Example: ‘(a) Sweet Moon, (b) I thank thee ... (b), I thank thee, (a) Moon...’
climax: a series or sequence of units that gradually increase in import or force.
Etymology: from Greek klimax, ‘ladder’.
Example: ‘Tongue, lose thy light;/ Moon take thy flight: Now die, die, die, die, die’ (Pyramus before stabbing himself).
ellipsis: the omission of one or more words in a sentence necessary for a complete grammatical construction.
Etymology: from Greek elleipein, ‘to fall short, leave out’.
Example: ‘I neither know it nor can learn of him’ (Romeo and Juliet, Act 1, Scene 1).111
figura etymologica: a Latin phrase referring to words of the same etymological derivation used in close proximity to one another.
Example: ‘So long lives this, and this gives life to thee’(Sonnet 18).
hendiadys: one idea expressed by two words joined by ‘and’, such as two nouns used in place of a noun and an adjective.
Etymology: from Greek hen-dia-duoin, ‘one thing (hen) by means of (dia) two (duoin)’.
Example: ‘The service and the loyalty I owe’(Macbeth, Act 1, Scene 4), for ‘the loyal service’.
homoioteleuton: similarity of ending in words in close proximity to one another.
Etymology: from Greek homoios, ‘like’, and teleute, ‘ending’.
Example: ‘My mother weeping, my father wailing, my sister crying, our maid howling, our cat wringing her hands’(The Two Gentlemen of Verona, Act 2, Scene 3).112
hyperbaton: dislocation of the customary or logical word order, with the result that items that normally go together are separated.
Etymology: from Greek huperbaino, ‘to step (bainein) over (huper-)’. (Imagine, for instance, that if an adjective is placed apart from the noun it modifies you have to ‘step over’ the intervening words to get from one to the other.)
Example: ‘Some rise by sin, and some by virtue fall’ (Measure for Measure, Act 2, Scene 1).113
hyperbole: the use of exaggeration.
Etymology: from Greek huperballein, ‘to throw (ballein, from which derives bole, “a throwing”) over or beyond (huper)’.
Example: ‘Will all great Neptune’s ocean wash this blood/ Clean from my hand? No. This my hand will rather/ The multitudinous seas incarnadine,/ Making the green one red’ (Macbeth, Act 2, Scene 2).114
husteron proteron: A Greek phrase, meaning ‘the latter (husteron) first (proteron)’, producing chronological disorder.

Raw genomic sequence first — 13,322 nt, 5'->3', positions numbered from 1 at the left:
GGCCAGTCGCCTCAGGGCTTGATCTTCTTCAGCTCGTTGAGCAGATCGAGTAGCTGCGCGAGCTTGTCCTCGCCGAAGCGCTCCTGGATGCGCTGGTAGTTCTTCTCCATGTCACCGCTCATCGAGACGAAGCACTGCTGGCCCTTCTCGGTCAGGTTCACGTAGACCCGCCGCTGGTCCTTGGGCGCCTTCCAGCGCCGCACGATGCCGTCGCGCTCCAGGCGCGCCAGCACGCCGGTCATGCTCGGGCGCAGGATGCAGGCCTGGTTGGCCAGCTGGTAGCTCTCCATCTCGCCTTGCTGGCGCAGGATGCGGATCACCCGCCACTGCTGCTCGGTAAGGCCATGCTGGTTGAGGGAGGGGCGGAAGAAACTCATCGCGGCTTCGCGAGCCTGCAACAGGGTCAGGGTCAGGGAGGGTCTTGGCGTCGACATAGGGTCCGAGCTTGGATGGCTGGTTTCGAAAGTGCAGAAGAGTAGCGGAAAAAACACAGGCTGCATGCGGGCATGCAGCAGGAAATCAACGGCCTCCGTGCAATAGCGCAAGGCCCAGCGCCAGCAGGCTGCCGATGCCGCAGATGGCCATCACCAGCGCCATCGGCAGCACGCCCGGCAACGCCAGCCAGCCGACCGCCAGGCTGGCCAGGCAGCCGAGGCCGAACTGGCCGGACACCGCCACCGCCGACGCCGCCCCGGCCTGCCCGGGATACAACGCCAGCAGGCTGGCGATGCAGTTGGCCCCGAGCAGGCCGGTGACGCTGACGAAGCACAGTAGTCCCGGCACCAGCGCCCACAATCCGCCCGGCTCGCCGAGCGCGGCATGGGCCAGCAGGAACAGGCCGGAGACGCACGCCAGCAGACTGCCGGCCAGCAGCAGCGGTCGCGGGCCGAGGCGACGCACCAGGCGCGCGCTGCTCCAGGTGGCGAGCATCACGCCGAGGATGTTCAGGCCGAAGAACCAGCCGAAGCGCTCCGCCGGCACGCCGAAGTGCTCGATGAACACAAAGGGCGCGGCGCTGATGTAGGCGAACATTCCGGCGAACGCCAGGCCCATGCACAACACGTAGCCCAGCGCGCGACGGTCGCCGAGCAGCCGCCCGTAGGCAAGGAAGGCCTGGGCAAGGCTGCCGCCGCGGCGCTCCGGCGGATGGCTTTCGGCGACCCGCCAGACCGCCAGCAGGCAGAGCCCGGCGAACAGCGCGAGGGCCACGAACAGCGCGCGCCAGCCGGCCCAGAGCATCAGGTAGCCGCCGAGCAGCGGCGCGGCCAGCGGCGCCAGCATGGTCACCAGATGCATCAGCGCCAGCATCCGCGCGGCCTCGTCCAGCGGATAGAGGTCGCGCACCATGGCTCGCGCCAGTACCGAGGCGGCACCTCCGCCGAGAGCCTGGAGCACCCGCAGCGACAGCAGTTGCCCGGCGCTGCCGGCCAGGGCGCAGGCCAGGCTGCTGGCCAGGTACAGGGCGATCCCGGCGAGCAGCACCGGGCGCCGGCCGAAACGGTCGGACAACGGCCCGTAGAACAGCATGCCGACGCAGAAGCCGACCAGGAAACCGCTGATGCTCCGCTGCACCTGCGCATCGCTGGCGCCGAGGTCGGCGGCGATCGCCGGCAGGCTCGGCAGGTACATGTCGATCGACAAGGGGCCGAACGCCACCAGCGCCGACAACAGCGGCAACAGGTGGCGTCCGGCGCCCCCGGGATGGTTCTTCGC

Example: ‘Th’ Antoniad, the Egyptian admiral,/ With all their sixty, fly and turn the rudder’ (Antony and Cleopatra, Act 3, Scene10).115
litotes: a ‘double negation’, in which a statement, quality, or attribute is affirmed by the negation of its opposite; assertion by means of understatement, frequently for the purpose of intensification.
Etymology: from Greek litos, ‘simple, plain, petty, small’.
Example: ‘That I was not ignoble of descent’ (Henry VI, Act 4, Scene 1).116
onomatopoesis/onomatopoeia: expressions where the sound suggests the sense.
Etymology: from Greek onoma (genitive onomatos), ‘word, name’, and poiein (noun: poesis), ‘to make’.
Example: ‘Sea-nymphs hourly ring his knell/ Hark! now I hear them, – Ding-dong, bell’ (The Tempest, Act 1, Scene 2).
oxymoron: a ‘pointedly foolish’ expression, resulting from the juxtaposition or combination of two words of contradictory meaning.
Etymology: from Greek oxus, ‘sharp’, and môros, ‘stupid’.
Examples: ‘“A tedious brief scene of young Pyramus/ And his love Thisbe; very tragical mirth.” Merry and tragical! tedious and brief!/ That is, hot ice and wondrous strange snow./ How shall we find the concord of this discord?’
paronomasia: a play upon words that sound alike; a pun.
Etymology: from Greek para-, ‘...’, and onoma, ‘word, name’.
Examples: ‘Our sport shall be to take what they mistake’; ‘You, ladies, you, whose gentle hearts do fear/ the smallest monstrous mouse that creeps on floor...’
pleonasm: a ‘fullness of expression’, that is, the use of more words than is strictly speaking necessary to convey the desired meaning.